WASHINGTON -- The arguing along Pennsylvania Avenue has stopped. The agonizing in Congress is done. And, with the passage of his budget plan, President Bill Clinton has gotten almost all the deficit reduction he wanted.
Or has he?
It all depends on whose figures you accept. Mr. Clinton's math put him within the ballpark of his $500 billion target.
But if you look to the respected Congressional Budget Office for guidance, the figure is likely to be some $45 billion less than that.
The problem is: What future deficit are you reducing? It is all a matter of projection, assumption and selective number-crunching.
Mr. Clinton's calculations ignore the strict caps imposed on federal spending under the 1990 budget agreement between Congress and President George Bush. They assume spending in the next five years will keep pace with inflation. This inflates projected spending -- and the deficit. Consequently, any reductions from their "base line" appear bigger because they are being made from a higher level.
The CBO, in calculating its baseline, factors in the spending caps, coming up with lower spending levels, lower deficits -- and lower reductions.
The CBO's analysis of the Clinton administration's original economic plan, which came up with the $45 billion deficit reduction difference, said, "The existence of competing base lines and competing estimates creates considerable confusion."
The CBO has yet to come up with a new figure following passage of the budget package, but economists expect it to be in the same range.
"It's as though you went out and announced you were going to save money next year by not buying a car," said Rudolph Penner, director of economic studies at KPMG Peat Marwick and director of the Congressional Budget Office from 1983 to 1987. "You could obviously save a lot more money by not buying a Cadillac than not buying a Saturn. There is a lot of that sort of element in this."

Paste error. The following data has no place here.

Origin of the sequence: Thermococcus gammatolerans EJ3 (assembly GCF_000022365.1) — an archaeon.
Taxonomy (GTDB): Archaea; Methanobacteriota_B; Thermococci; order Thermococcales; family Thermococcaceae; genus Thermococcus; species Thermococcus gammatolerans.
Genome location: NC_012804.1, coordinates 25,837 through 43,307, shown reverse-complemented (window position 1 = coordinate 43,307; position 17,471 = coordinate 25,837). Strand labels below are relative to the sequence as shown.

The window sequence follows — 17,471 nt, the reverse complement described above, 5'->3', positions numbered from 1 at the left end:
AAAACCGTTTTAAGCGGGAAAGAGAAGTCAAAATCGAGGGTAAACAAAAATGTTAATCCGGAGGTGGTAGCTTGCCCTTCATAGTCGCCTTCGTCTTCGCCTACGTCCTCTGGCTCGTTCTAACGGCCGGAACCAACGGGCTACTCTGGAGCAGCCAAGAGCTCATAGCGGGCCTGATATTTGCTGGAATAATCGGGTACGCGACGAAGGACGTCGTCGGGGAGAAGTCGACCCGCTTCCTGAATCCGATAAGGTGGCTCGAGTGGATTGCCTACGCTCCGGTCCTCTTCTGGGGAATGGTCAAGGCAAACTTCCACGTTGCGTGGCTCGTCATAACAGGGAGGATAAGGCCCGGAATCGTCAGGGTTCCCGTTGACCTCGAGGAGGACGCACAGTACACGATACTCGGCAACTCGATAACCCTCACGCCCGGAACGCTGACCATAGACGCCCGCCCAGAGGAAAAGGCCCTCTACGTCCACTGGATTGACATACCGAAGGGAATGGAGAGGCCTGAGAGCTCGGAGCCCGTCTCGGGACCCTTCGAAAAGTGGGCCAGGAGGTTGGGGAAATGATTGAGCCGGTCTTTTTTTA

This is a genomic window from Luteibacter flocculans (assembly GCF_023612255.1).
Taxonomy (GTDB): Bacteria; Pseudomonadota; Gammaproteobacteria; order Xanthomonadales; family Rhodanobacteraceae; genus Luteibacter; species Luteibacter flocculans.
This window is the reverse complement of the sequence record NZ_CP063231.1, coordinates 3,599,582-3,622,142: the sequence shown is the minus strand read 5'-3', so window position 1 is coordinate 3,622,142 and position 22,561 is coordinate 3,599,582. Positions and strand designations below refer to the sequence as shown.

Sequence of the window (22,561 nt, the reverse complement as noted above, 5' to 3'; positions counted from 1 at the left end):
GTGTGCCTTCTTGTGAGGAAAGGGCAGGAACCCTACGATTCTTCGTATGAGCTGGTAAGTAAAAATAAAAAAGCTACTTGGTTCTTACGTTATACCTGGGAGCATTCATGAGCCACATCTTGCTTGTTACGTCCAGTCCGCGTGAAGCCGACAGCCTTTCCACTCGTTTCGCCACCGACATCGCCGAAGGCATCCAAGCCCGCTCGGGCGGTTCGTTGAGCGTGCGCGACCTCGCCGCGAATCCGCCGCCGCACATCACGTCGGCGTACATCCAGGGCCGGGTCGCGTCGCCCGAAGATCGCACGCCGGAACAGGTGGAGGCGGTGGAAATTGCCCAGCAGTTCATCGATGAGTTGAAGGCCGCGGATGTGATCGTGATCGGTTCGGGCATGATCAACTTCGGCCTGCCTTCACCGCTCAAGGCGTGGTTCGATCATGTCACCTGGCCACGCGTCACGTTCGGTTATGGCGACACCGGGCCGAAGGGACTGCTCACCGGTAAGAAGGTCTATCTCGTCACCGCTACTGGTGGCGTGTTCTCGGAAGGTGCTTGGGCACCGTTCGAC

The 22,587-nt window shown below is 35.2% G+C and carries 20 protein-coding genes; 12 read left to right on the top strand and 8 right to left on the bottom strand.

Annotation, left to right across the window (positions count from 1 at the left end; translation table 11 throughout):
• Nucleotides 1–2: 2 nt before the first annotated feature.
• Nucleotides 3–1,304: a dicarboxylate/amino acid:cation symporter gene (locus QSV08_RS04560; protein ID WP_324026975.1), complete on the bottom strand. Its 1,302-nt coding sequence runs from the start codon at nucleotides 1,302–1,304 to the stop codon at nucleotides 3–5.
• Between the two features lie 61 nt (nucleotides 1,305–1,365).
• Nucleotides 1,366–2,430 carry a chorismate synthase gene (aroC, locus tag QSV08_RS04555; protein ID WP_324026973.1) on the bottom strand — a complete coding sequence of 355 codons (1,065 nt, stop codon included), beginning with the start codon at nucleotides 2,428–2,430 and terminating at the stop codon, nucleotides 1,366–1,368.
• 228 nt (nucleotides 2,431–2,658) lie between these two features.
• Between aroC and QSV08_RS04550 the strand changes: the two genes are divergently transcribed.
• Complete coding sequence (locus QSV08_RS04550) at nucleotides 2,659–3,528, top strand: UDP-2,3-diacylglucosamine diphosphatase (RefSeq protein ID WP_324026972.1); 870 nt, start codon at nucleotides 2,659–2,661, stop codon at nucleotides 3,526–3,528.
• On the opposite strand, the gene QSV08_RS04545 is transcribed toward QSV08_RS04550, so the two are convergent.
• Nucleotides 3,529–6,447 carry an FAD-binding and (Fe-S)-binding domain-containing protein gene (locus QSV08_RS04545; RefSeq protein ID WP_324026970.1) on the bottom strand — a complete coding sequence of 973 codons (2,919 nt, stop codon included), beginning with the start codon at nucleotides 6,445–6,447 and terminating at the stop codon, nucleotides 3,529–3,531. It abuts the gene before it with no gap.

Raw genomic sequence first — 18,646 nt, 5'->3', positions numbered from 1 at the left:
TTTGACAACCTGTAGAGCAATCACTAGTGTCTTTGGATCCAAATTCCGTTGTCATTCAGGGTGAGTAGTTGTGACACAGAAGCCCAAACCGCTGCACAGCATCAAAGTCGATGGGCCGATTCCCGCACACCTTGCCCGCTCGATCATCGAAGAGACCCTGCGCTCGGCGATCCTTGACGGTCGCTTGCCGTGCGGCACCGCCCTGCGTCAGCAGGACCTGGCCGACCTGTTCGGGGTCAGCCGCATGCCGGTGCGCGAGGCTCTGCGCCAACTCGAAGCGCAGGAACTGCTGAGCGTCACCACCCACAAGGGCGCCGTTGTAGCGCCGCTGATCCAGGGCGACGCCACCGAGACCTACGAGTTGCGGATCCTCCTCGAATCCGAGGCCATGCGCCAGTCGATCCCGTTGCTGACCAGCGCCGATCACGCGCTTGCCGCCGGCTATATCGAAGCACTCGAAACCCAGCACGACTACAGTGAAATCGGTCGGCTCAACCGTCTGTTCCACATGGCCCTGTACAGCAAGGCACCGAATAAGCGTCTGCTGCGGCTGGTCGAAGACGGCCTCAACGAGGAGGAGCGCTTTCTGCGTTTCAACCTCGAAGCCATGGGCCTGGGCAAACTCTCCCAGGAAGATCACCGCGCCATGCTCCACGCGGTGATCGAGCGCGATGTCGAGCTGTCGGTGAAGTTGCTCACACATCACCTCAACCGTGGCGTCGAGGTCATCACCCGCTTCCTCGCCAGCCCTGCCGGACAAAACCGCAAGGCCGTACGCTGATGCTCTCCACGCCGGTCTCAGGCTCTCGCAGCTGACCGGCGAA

Whichever calculation is used, the multibillion dollar cut over five years approved by Congress last week is still only a drop out of the nation's deepening ocean of debt.
"It's a small step," said Mr. Penner. "We definitely need further rounds of this magnitude. The question is whether we can possibly get them. What is so disappointing is the [political] agony that getting this thing so far has caused -- and it's so small relative to the size of the problem."
Debt is still staggering
The United States is already in the hole to the tune of more than $4 trillion. Despite the Clinton deficit-reduction plan, the national debt will increase by more than $1 trillion through fiscal 1997, the highest five-year growth ever.
Until the government balances its books on an annual basis, it will not be able to start reducing its long-term debt. A balanced budget is not on the horizon for the rest of this century, according to official projections. Without health care reform, the deficit is predicted to start climbing again after bottoming out at just under $200 billion in 1997.
But those predictions and the current $496 billion deficit reduction target could be way off the mark if recent history is any guide.
Deficit reduction efforts have almost routinely fallen short of their goals, either because federal outlays increased more than expected through such unpredictable costs as floods and hurricanes or overseas military crises, or fewer revenues than expected were collected because the economy failed to grow as robustly as presumed.
In 1985 and 1987, Congress approved deficit-reduction plans aimed at balancing the budget, first in 1991 (actual deficit: $322 billion), and then this year (estimated deficit: $285 billion). Under the Budget Agreement of 1990, the deficit was supposed to be cut by $500 billion by 1995, but there is no prospect of achieving this target, either.
Deepening the deficit are health care costs, particularly Medicaid and Medicare, which are growing at a 10 percent annual rate, and interest payments on the existing debt, totaling $292 billion last year, or $1,200 for every man, woman and child in the United States.
Critics of the Clinton approach charge that the administration has not really tackled expensive health care benefits, preferring to go after the doctors and hospitals supplying the services rather than the recipients. They also note that most of the program cuts in the deficit-reduction package are slated for future years with no guarantee that they will be executed.
The problem with running a deficit is that it absorbs money that could otherwise be invested or saved, restraining economic expansion, productivity and competitiveness. It also crimps the nation's ability to fund such services as education, training and health care.
A silver lining?
There is, however, hope among some economists that the current deficit-reduction projections might actually prove to be too cautious.